Like the two disciples dragging their crucified dream toward Emmaus, many of us carry our broken dreams into adulthood. The two disciples in today’s Gospel walked with disillusionment and despair for their dream of a Messiah with political power and might died on the Cross. Many of us live lives of quiet desperation, frozen by fears, lost in love, unforgivable, unlovable, rejected, or lonely. We can be betrayed by those we trust, let go from good jobs, let down from those whom we thought believed in us, or disheartened by our family, church, society. God does not come through as we’d liked or lets us or those around us suffer chronic illnesses, crippling addictions, left to our worse selves. Many of us enter young adulthood with glorious dreams and great hope. But inevitably, our bubbles burst, reality bites, loneliness persists, deep childhood fears rise like tsunamis, meaningless jobs replace imagined careers. Midlife crisis overshadows us; quarter-life crisis in our mid-twenties and mid-thirties.
One of my consistent patterns of crucified dreams lies with my idealism. Naively, I place too much hope in authoritative figures or structures. When their clay feet shows, when their darker sides appear, when agreed visions and plans are betrayed by distrust, fears, or excessive control, my heart breaks. I let disillusionment, anger, hopelessness take over. My spirit dies, I withdraw from relationship, I drop commitments. Like the disciples fleeing Jerusalem, I leave the place where dreams give life and prod through life kidding myself that I am still alive with love and passion, bent only on survival-mode.
Many times in my life, good friends have been my lifejackets. They challenge me to be real – to be open, honest, and vulnerable. They walk with me, support me, help me to be in touch with my broken dreams and false expectations. They let me grieve. Somehow I recognize God’s presence in our midst; I discover the Risen Jesus accompanying us; re-interpreting my suffering story, re-shaping my dream. Often, just sitting silently before Eucharist time after time re-awakens something deep within. Just sitting, trying to listen, look, and love as I struggle to voice and let difficult feelings be. Letting my dear friend in the Eucharist listen, look, and love me.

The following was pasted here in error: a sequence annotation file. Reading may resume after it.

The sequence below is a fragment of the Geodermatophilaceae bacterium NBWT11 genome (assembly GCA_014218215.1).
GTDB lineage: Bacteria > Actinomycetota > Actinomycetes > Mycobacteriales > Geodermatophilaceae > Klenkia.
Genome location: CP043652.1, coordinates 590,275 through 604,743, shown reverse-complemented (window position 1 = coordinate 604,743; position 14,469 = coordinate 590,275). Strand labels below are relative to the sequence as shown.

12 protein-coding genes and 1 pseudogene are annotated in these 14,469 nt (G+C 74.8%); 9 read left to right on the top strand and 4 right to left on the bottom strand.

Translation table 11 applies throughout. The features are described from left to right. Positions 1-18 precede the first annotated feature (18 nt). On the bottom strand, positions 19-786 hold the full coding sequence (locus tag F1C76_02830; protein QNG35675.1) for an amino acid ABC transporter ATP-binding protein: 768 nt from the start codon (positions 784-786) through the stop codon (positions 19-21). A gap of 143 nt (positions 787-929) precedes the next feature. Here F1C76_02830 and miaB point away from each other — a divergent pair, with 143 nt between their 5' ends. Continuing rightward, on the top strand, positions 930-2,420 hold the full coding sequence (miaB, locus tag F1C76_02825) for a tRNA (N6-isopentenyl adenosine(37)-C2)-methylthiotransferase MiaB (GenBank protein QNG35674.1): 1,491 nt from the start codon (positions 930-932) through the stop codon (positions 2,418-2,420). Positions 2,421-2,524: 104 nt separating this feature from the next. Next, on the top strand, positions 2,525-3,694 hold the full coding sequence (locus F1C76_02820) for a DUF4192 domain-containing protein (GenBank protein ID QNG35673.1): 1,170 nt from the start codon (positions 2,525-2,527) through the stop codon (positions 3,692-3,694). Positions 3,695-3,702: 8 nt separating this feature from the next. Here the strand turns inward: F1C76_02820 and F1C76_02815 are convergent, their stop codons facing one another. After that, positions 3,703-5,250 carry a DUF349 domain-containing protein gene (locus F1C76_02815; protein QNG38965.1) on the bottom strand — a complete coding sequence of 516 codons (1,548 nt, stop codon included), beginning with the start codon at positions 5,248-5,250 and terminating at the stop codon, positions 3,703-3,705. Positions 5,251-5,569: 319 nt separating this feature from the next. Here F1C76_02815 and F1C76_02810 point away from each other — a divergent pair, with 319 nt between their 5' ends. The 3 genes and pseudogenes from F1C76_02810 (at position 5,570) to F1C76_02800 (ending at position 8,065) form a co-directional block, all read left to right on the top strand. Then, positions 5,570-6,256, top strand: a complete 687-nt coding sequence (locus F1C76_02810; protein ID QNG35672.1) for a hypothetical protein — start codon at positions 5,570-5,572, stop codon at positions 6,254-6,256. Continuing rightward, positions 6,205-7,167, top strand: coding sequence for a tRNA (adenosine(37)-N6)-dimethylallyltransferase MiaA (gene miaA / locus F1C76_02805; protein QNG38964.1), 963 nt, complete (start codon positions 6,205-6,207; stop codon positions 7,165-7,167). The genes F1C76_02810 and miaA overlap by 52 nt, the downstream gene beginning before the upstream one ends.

There is a life-force loved into us that no pain, sin, or injustice can kill; a fire that no crucified dream or hope can extinguish; an undercurrent of joy no unhappiness or failure can drown. It is not easy to access. Yet, like the seasons, it springs anew after dead winters of discontent. This resilient life within resurrects us from our spiritual deaths, from what Ronald Rolheiser calls “a string of empty tombs.” It is resilient, persistent, unstoppable.
Easter Season gives us the opportunity to let this tenacious life resurrect passion, elicit joy, re-ignite fire within us. We are beckoned by the Risen One, the Arsonist of the Heart, to witness this spirit of life!
“O Risen One, thaw my heart and its cold, dead chambers with your consoling presence and love.”